|Coddhu Vecchju and Li Lolghi
19 May 2008
The bright pink of the main stele was the first thing to strike me about Coddhu Vecchju. This was my first tomba di giganti and I was very excited about it. Since I first leafed through TME and saw these incredible monuments in Sardinia I wanted to see them because they are stylistically unique to the Italian island and very beautiful.
Like many other, but not all, stele of the tombi di giganti, Coddhu Vecchju's stele is carved around the edges – to form a sort of cornice which has a kind of carved raised line or mullion through the middle separating the lower part of the stone (usually squarish in shape) with the upper part (usually arched in shape). Some look really quite phallic. And at the base, sometimes too small to fit a person through, is a small arched opening – what Julian calls a 'catflap'.
Coddhu Vecchju has, like most other tombi di giganti a forecourt area or 'esedra', formed by a line of stones sweeping curvaceously out from either side of the centrally placed stele.
As I stood before Coddhu Vecchju, I had the feeling that the tomb's curved arms were embracing me. This was a feeling that I would have again and again as I visited various T di Gs.
The tomb chamber itself runs back behind the stele and like most other tombi we saw, is constructed like a French allee couverte. Coddhu Vecchju's chamber is in good condition and retains most of its capstones.
Coddhu Vecchju is built on a slight gradient as the land rise gently out of a thickly wooded valley with a stream running along the bottom. So the curved arms of the tomb are not flat, they have been constructed so they echo the lie of the land – the west arm held up and the east arm down, like being embraced by a dancing partner.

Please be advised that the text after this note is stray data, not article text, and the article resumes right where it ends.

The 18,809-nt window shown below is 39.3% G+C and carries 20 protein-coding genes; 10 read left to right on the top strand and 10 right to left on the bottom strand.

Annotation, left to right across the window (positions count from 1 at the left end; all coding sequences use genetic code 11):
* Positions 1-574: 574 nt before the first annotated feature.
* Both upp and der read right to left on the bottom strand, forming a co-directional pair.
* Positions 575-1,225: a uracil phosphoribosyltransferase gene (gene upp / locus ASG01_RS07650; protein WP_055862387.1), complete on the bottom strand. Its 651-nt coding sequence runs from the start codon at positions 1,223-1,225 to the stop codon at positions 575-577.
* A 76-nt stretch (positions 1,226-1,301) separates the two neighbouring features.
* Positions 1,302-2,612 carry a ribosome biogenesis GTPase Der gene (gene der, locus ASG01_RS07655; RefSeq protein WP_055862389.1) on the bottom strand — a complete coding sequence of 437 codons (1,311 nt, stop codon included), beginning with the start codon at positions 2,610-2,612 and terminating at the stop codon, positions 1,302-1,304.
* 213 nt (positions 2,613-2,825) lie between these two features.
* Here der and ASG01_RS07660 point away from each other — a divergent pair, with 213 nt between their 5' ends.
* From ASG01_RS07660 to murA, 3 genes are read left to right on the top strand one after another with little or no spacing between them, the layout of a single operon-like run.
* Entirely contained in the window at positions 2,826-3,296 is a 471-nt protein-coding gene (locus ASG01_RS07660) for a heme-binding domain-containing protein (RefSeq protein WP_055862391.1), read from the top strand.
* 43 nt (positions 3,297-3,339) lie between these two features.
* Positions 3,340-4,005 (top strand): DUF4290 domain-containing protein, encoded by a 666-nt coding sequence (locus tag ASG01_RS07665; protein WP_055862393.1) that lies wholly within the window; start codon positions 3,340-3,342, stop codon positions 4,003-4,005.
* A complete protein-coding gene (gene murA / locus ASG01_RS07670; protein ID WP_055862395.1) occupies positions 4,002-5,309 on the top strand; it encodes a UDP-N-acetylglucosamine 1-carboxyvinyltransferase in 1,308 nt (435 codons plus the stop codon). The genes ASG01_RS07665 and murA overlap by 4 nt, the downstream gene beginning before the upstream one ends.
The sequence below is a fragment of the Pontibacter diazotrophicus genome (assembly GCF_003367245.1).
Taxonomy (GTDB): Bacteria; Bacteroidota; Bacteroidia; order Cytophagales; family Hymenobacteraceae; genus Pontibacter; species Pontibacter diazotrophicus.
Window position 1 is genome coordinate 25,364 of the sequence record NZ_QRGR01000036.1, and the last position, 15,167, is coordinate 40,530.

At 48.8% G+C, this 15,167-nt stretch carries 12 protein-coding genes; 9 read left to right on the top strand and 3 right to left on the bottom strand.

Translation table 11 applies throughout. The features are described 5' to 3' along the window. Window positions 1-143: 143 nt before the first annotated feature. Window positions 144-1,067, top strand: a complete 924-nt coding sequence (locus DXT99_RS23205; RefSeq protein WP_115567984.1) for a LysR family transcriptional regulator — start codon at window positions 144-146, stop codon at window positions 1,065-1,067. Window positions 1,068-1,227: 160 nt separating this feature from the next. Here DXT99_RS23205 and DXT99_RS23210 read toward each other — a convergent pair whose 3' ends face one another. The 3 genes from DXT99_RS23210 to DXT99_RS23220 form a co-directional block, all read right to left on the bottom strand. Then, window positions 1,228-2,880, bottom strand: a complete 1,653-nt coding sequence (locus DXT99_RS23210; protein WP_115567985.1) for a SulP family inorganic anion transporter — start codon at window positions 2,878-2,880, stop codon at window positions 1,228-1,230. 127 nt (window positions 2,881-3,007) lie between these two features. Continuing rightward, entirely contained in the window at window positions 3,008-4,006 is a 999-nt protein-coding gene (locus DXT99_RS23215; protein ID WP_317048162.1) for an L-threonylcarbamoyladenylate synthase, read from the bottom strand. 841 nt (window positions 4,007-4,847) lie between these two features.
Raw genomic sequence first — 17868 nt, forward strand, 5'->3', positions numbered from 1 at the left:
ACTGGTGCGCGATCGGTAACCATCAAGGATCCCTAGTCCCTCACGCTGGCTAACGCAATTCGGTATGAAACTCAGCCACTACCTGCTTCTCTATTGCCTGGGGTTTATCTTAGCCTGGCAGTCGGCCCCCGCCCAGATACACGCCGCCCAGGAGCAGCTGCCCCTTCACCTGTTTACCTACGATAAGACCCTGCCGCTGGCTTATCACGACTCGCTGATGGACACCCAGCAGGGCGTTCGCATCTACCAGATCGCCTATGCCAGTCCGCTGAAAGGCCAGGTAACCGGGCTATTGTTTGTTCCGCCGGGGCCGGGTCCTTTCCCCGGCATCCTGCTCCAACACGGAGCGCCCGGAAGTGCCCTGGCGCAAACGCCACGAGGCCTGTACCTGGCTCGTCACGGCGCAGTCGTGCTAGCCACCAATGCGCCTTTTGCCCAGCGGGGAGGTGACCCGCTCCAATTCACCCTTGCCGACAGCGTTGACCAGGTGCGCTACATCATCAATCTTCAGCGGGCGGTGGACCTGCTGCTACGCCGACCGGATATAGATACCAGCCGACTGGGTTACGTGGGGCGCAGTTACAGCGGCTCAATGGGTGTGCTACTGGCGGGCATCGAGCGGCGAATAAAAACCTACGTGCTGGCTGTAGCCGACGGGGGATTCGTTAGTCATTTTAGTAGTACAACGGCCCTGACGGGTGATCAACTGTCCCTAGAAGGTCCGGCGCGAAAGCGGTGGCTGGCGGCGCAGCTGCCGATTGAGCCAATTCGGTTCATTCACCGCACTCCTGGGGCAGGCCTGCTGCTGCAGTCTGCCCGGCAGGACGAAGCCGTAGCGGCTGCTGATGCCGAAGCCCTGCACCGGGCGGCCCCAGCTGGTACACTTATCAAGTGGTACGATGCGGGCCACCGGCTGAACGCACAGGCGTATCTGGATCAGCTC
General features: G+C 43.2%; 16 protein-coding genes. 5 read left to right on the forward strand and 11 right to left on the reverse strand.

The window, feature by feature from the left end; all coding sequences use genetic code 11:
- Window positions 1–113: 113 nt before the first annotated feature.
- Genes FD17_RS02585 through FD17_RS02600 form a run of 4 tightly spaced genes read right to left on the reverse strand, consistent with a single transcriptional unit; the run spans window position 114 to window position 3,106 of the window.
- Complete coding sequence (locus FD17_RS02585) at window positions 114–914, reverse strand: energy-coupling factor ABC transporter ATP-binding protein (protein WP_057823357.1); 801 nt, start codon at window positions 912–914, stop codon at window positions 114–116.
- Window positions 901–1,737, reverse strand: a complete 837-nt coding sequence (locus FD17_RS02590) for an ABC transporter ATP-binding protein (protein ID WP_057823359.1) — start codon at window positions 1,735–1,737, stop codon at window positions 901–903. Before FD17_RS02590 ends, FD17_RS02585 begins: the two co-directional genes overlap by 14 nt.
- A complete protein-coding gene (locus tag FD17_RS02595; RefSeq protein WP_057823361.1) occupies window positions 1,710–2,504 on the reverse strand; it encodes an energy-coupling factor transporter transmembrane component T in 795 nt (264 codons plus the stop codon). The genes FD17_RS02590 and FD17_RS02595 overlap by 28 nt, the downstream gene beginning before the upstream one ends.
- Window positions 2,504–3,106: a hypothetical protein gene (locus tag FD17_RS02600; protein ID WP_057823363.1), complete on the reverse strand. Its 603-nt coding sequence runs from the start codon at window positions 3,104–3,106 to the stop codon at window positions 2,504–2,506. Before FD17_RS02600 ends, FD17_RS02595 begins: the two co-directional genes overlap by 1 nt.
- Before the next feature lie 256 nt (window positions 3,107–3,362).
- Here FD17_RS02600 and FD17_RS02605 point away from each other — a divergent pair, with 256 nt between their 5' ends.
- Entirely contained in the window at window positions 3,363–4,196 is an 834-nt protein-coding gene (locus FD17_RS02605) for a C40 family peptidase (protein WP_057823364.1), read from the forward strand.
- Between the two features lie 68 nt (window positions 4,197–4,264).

The land rises more sharply on the other side of the stream and is now cultivated with lines of vines. This tomb was not meant to be seen in the landscape by all passers by like West Kennett, it is more hidden, private, intimate.
I was enraptured with the place. It wouldn't be the last time we'd see it.
But we had so many more to see! So we moved on, just a couple of kms to Li Lolghi.
Li Lolghi has the most terrific reveal. Walking up a little track past the biglietteria (ticket booth) you turn a corner and suddenly it's there like an old friend standing on a hilltop waving 'ciao!'
Because it stands at the top of a little rise it looks even bigger - and it's pretty damned big to begin with. Li Lolghi's stele is more tapered in shape than arched and the chunk missing at the top simply adds character and charm.
Indeed it's so spectacular that I actually shivered in delight when I pressed myself against its pink lichen covered warm flatness.The slabs that form the monument's curved arms are equally flat and reminded me of the squary flatness of some of the stones at Callanish.
I wanted to make a drawing but the light drizzle and overcast light was not good enough. We'd have to come back here. As it was we were very tried having risen at stupid o'clock to get a 6am flight and my head was beginning to spin. Time to return to our apartment in Cannigione to sleep and dream of the wondrous tombi we'd seen and all those we had still to see.